How Should Doctors Treat Childhood Trauma?

Credit: Shannon Hicks/The Newton Bee via AP

After tragic events involving children including the Sandy Hook Elementary School shooting the kidnapping of 5-year-old Ethan by Jimmy Lee Dykes' in Alabama, researchers are focusing more attention on how to treat children who've experienced trauma to avoid post traumatic stress disorder and other psychological repercussions. But they have few answers on what course of treatment is best.

Researchers Valerie Forman-Hoffman, Dr. Adam Zolotor and the rest of their team set out in 2010 to pull together data from hundreds of studies to determine which medicines and behavioral therapy produced the best results in traumatized children and adolescents. But they were surprised to find that only 25 studies fit the criteria of being large, randomized and controlled.

"We're seeing more and more of these [traumas] every day, but we don't have good evidence for how to make decisions for these kids," said Forman-Hoffman, a psychiatric epidemiologist at RTI International, a research institute in North Carolina. "This topic is so hard to study when you consider the kids involved and what they're exposed to. The last thing we want to do when kids are involved in a terrible tragedy and traumatic event is come in with clipboards."

The review, which was published today in the journal of the American Academy of Pediatrics, says in its background that two thirds of children experience a traumatic event before they're 16 years old. (This comes from a 2007 study that followed 1,420 children for up to seven years.) A traumatic event could include seeing or being the victim of domestic abuse, experiencing a natural disaster or witnessing a violent act involving strangers.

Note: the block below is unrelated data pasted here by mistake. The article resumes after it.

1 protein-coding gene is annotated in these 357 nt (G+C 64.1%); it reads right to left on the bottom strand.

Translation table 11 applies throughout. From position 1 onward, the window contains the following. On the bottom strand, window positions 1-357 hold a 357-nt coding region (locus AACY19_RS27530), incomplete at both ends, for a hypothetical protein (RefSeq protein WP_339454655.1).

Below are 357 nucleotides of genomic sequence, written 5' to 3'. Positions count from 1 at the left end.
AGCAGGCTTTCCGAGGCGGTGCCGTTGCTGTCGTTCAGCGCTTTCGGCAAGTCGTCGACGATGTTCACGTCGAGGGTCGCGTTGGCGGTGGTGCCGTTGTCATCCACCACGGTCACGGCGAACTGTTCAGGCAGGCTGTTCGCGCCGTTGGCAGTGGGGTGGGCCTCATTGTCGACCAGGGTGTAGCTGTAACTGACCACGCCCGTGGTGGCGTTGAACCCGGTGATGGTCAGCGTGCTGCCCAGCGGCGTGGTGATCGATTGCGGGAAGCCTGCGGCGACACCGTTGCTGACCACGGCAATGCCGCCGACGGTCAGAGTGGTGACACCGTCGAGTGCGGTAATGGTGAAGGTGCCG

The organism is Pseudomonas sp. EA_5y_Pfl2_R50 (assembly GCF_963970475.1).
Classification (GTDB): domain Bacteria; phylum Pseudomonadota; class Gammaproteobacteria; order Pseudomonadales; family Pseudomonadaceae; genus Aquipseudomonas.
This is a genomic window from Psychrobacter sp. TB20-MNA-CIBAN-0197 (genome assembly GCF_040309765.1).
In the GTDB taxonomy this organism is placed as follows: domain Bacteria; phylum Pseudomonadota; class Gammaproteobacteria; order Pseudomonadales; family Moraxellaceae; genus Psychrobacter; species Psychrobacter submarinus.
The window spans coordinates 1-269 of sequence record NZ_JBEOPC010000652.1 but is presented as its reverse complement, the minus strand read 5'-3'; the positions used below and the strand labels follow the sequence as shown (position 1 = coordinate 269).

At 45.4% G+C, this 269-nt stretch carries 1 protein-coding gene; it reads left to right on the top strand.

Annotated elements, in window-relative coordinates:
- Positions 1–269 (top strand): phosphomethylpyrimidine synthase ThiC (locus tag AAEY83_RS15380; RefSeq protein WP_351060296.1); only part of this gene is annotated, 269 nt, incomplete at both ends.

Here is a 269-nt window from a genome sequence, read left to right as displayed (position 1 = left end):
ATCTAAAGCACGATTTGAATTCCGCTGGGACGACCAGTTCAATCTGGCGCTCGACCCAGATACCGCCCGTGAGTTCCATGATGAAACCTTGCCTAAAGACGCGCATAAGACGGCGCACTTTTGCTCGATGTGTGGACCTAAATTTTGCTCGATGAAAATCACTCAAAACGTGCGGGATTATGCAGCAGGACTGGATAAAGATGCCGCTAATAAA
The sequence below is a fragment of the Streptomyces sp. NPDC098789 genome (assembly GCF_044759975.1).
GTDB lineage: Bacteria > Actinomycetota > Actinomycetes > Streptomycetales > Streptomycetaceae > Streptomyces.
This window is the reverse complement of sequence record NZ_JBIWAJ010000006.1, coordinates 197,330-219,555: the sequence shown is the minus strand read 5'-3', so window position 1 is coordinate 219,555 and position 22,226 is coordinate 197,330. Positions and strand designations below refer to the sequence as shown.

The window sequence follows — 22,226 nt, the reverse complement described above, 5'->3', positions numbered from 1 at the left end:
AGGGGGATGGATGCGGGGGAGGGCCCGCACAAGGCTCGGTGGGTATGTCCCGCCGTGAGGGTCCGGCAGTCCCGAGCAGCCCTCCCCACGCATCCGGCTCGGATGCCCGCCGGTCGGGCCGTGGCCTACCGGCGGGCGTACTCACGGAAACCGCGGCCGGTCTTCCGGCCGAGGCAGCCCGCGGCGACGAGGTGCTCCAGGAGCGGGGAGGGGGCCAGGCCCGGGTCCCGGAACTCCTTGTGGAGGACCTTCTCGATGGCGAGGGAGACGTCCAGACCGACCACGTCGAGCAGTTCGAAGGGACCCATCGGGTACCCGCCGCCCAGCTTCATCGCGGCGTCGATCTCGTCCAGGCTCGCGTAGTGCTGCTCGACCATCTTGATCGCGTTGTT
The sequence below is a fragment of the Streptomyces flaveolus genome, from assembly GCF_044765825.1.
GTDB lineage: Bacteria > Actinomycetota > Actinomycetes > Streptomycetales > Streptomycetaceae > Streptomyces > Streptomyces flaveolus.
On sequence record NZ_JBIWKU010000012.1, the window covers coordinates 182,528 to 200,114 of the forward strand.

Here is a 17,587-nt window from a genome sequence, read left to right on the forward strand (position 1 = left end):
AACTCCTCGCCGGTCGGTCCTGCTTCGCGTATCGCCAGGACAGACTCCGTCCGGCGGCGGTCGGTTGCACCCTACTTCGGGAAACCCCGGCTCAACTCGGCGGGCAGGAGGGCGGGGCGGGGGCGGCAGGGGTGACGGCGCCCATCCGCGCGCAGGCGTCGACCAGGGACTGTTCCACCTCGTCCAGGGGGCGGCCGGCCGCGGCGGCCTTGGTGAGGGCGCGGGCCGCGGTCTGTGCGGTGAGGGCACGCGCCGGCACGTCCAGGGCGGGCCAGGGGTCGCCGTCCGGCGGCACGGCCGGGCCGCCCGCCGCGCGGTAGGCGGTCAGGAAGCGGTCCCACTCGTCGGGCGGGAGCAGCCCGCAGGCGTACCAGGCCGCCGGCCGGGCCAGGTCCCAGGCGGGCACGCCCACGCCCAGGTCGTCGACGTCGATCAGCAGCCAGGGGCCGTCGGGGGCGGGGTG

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Although the Pediatrics review revealed that children taking medications for their trauma didn't experience fewer signs of trauma than than those who didn't; and that children undergoing cognitive behavioral therapy showed some benefit; it's hard to determine how heavily to weigh the findings, Forman-Hoffman said. There were also no studies that examined treatment-outcome differences between genders, ages or types of trauma.

"It was very, very surprising to me," she said. "This is a really important topic. Nobody seems to be talking about how to get these children who are witnesses to these things treatment."

Forman-Hoffman and Zolotor only examined studies about non-relational trauma, meaning the the person (or thing) afflicting the trauma was not a friend or family member of the child. For instance, a non-relational trauma would be a shooting by a stranger or a national disaster, but not a domestic abuse situation.

Zolotor, a family physician and professor at the University of North Carolina School of Medicine, said he embarked on the study because he often treats patients - children and adults - who experienced trauma during their childhood. He's not sure of the best early treatment, and added that many children don't fit neatly into the post traumatic stress disorder diagnosis as adults do. Sometimes, they experience other symptoms of mental illness.

He, too, expected more studies and studies of better quality during the Pediatrics review. He said he hopes his findings prompt more studies to determine how to treat these children in the future.

"The science is quite immature," he said. "With the recent experience in Newtown, I think we see this over and over again…. School of public health officials and practices feel the need to do something, and we don't have a lot of good guidance on what's the best thing to do."